Christopher Tolkien, the son of the writer J.R.R. Tolkien, who guarded his legacy and brought forth monumental posthumous works, like “The Silmarillion,” based on his father’s writings, died on Wednesday in Provence, France. He was 95.
The younger Tolkien became notable in his own right over time. J. R. R. Tolkien died in 1973. Over the last 50 years, it is his son, Christopher, who carried the torch for the vision of the father. Though the older Tolkien would have been notable and known as a minor historical figure without his son’s efforts, I think it is highly likely that he would be a much more marginal figure by now. We would probably remember J. R. R. Tolkien mostly as one of C. S. Lewis’ acquaintances, who also wrote an expansive fantasy series that achieved some success after World War 2.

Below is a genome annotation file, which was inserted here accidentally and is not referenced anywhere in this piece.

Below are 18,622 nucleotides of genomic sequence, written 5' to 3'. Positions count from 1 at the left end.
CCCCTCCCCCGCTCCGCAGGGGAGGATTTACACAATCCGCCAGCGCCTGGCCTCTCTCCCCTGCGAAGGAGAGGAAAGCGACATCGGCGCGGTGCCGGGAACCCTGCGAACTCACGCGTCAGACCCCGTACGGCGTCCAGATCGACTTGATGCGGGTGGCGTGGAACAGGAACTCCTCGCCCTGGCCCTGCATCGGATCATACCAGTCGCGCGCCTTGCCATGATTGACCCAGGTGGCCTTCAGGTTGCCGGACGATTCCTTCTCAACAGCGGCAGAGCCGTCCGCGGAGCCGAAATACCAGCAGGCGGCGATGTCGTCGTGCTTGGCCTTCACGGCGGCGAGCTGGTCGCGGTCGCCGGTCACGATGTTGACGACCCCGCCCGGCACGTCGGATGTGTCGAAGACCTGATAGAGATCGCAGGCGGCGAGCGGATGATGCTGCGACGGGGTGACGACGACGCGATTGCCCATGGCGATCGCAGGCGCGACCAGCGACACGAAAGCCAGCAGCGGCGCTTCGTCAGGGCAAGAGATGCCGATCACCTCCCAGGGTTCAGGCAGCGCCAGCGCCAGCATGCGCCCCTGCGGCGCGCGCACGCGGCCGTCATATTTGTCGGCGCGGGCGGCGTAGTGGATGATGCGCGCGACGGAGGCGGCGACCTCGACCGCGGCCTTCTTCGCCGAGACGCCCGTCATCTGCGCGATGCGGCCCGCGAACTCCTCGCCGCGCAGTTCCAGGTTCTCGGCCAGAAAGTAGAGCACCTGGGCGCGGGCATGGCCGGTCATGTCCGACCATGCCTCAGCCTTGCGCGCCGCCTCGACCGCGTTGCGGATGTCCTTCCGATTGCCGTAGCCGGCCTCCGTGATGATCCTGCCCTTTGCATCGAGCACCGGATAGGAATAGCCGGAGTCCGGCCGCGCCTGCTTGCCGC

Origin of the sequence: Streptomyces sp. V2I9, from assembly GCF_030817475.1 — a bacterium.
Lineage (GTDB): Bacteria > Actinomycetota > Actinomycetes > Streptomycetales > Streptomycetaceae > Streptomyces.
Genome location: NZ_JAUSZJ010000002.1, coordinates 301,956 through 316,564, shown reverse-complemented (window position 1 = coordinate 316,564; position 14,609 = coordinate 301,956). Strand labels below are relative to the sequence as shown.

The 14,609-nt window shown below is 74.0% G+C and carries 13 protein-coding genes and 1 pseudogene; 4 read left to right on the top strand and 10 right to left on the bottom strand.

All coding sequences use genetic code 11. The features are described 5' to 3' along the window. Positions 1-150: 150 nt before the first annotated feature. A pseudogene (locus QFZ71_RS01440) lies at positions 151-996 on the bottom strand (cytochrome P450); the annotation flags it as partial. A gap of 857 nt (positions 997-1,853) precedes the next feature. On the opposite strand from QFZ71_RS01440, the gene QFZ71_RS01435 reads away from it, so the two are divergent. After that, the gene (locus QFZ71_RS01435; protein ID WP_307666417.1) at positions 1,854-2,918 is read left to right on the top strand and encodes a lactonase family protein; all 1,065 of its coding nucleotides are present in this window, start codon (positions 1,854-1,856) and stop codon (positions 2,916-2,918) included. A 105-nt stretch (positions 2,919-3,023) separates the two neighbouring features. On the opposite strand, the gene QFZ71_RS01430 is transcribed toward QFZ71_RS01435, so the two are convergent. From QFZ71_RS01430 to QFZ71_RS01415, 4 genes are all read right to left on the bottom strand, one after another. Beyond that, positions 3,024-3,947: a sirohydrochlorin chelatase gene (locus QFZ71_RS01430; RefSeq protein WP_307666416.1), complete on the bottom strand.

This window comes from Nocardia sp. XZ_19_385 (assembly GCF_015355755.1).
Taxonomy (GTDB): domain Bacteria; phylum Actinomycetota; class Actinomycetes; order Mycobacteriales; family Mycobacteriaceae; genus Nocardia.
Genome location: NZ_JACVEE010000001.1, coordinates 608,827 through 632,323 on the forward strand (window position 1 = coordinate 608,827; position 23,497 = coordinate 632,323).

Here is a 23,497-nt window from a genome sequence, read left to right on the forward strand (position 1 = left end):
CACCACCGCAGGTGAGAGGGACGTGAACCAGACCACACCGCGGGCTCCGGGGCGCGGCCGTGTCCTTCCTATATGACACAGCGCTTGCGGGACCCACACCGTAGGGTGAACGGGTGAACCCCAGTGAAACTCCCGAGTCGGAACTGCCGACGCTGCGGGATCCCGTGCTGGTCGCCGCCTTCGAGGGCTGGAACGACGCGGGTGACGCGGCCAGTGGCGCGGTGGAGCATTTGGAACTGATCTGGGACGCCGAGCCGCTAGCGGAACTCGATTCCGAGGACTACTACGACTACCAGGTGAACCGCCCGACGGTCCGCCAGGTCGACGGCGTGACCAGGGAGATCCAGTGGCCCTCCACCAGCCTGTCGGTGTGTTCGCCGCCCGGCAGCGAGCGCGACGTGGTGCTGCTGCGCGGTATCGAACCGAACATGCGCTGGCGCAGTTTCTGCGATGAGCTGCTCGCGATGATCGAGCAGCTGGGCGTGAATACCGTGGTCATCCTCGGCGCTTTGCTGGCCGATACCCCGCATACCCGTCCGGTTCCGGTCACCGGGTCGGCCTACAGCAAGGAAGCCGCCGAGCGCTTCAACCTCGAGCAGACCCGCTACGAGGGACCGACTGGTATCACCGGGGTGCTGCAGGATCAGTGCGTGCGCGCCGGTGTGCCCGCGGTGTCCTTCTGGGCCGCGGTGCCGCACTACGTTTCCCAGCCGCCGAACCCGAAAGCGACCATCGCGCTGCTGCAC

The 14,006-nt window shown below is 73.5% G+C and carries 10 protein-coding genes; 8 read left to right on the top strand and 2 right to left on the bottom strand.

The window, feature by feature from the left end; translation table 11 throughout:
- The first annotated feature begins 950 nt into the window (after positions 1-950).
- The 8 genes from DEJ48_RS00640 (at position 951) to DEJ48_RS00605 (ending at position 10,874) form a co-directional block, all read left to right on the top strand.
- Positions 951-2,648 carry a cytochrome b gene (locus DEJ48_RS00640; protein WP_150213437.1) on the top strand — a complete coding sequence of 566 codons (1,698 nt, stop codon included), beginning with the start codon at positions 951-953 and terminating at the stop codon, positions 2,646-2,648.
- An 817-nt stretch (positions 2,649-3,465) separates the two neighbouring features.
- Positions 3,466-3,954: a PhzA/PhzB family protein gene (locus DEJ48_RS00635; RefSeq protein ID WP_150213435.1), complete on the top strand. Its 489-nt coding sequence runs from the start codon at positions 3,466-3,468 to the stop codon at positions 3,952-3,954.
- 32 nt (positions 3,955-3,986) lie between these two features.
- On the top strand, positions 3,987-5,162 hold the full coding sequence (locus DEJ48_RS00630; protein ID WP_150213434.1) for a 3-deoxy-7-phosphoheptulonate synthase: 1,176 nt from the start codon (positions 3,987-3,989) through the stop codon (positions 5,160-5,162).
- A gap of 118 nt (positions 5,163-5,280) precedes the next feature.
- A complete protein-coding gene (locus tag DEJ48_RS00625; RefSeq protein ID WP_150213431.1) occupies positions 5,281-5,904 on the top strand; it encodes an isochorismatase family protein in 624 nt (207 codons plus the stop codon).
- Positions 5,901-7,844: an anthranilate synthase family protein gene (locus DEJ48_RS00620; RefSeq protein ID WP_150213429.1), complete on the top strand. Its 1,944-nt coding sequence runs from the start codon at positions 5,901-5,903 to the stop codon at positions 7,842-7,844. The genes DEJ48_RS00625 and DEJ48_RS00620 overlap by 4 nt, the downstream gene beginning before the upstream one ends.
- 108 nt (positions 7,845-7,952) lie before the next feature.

Without Christopher Tolkien The Silmarillion and the various follow-up works would likely have never been published. Though he did not appreciate the films directed by Peter Jackson in the early 2000s, I think it is highly likely that the viability and interest in the films was a consequence of Christopher Tolkien’s effort in keeping his father’s legacy a living thing for generations which grew up after the 1960s.